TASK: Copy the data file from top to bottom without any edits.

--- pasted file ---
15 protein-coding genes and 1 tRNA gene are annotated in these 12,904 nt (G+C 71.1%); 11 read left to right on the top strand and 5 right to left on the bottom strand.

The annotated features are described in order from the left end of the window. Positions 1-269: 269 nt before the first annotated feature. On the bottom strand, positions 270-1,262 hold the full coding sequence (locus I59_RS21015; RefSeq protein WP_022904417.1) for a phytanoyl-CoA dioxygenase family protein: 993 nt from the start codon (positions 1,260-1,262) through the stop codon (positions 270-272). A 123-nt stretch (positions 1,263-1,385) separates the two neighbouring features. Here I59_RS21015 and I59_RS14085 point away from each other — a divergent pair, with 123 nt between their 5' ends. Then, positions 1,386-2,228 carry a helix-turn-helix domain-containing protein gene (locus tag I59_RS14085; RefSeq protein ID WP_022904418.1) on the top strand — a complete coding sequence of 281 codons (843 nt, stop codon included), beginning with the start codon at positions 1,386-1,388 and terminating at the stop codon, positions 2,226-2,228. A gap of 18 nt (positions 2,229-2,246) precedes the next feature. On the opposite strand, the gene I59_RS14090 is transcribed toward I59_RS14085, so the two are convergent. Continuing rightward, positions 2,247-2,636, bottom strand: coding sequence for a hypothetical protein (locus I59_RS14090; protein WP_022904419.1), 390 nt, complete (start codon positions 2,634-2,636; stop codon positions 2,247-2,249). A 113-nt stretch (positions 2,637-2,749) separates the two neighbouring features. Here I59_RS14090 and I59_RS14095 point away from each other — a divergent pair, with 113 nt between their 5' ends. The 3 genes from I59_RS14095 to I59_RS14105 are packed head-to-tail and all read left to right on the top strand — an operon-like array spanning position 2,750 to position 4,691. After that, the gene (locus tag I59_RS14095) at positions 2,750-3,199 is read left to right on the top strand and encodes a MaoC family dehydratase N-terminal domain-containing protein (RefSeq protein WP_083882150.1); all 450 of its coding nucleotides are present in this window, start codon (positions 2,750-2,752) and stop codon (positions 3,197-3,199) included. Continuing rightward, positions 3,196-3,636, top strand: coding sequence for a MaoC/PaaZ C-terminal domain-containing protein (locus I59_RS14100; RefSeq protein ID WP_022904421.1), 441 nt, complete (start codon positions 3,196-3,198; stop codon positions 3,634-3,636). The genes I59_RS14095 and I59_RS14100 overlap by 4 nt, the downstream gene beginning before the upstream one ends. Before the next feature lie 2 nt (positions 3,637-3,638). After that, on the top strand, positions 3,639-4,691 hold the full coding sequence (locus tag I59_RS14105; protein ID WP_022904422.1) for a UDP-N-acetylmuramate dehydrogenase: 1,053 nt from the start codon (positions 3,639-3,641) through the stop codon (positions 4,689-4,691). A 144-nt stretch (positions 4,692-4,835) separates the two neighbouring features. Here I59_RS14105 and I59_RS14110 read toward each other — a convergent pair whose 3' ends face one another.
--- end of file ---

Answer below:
15 protein-coding genes and 1 tRNA gene are annotated in these 12,904 nt (G+C 71.1%); 11 read left to right on the top strand and 5 right to left on the bottom strand.

The annotated features are described in order from the left end of the window. Positions 1-269: 269 nt before the first annotated feature. On the bottom strand, positions 270-1,262 hold the full coding sequence (locus I59_RS21015; RefSeq protein WP_022904417.1) for a phytanoyl-CoA dioxygenase family protein: 993 nt from the start codon (positions 1,260-1,262) through the stop codon (positions 270-272). A 123-nt stretch (positions 1,263-1,385) separates the two neighbouring features. Here I59_RS21015 and I59_RS14085 point away from each other — a divergent pair, with 123 nt between their 5' ends. Then, positions 1,386-2,228 carry a helix-turn-helix domain-containing protein gene (locus tag I59_RS14085; RefSeq protein ID WP_022904418.1) on the top strand — a complete coding sequence of 281 codons (843 nt, stop codon included), beginning with the start codon at positions 1,386-1,388 and terminating at the stop codon, positions 2,226-2,228. A gap of 18 nt (positions 2,229-2,246) precedes the next feature. On the opposite strand, the gene I59_RS14090 is transcribed toward I59_RS14085, so the two are convergent. Continuing rightward, positions 2,247-2,636, bottom strand: coding sequence for a hypothetical protein (locus I59_RS14090; protein WP_022904419.1), 390 nt, complete (start codon positions 2,634-2,636; stop codon positions 2,247-2,249). A 113-nt stretch (positions 2,637-2,749) separates the two neighbouring features. Here I59_RS14090 and I59_RS14095 point away from each other — a divergent pair, with 113 nt between their 5' ends. The 3 genes from I59_RS14095 to I59_RS14105 are packed head-to-tail and all read left to right on the top strand — an operon-like array spanning position 2,750 to position 4,691. After that, the gene (locus tag I59_RS14095) at positions 2,750-3,199 is read left to right on the top strand and encodes a MaoC family dehydratase N-terminal domain-containing protein (RefSeq protein WP_083882150.1); all 450 of its coding nucleotides are present in this window, start codon (positions 2,750-2,752) and stop codon (positions 3,197-3,199) included. Continuing rightward, positions 3,196-3,636, top strand: coding sequence for a MaoC/PaaZ C-terminal domain-containing protein (locus I59_RS14100; RefSeq protein ID WP_022904421.1), 441 nt, complete (start codon positions 3,196-3,198; stop codon positions 3,634-3,636). The genes I59_RS14095 and I59_RS14100 overlap by 4 nt, the downstream gene beginning before the upstream one ends. Before the next feature lie 2 nt (positions 3,637-3,638). After that, on the top strand, positions 3,639-4,691 hold the full coding sequence (locus tag I59_RS14105; protein ID WP_022904422.1) for a UDP-N-acetylmuramate dehydrogenase: 1,053 nt from the start codon (positions 3,639-3,641) through the stop codon (positions 4,689-4,691). A 144-nt stretch (positions 4,692-4,835) separates the two neighbouring features. Here I59_RS14105 and I59_RS14110 read toward each other — a convergent pair whose 3' ends face one another.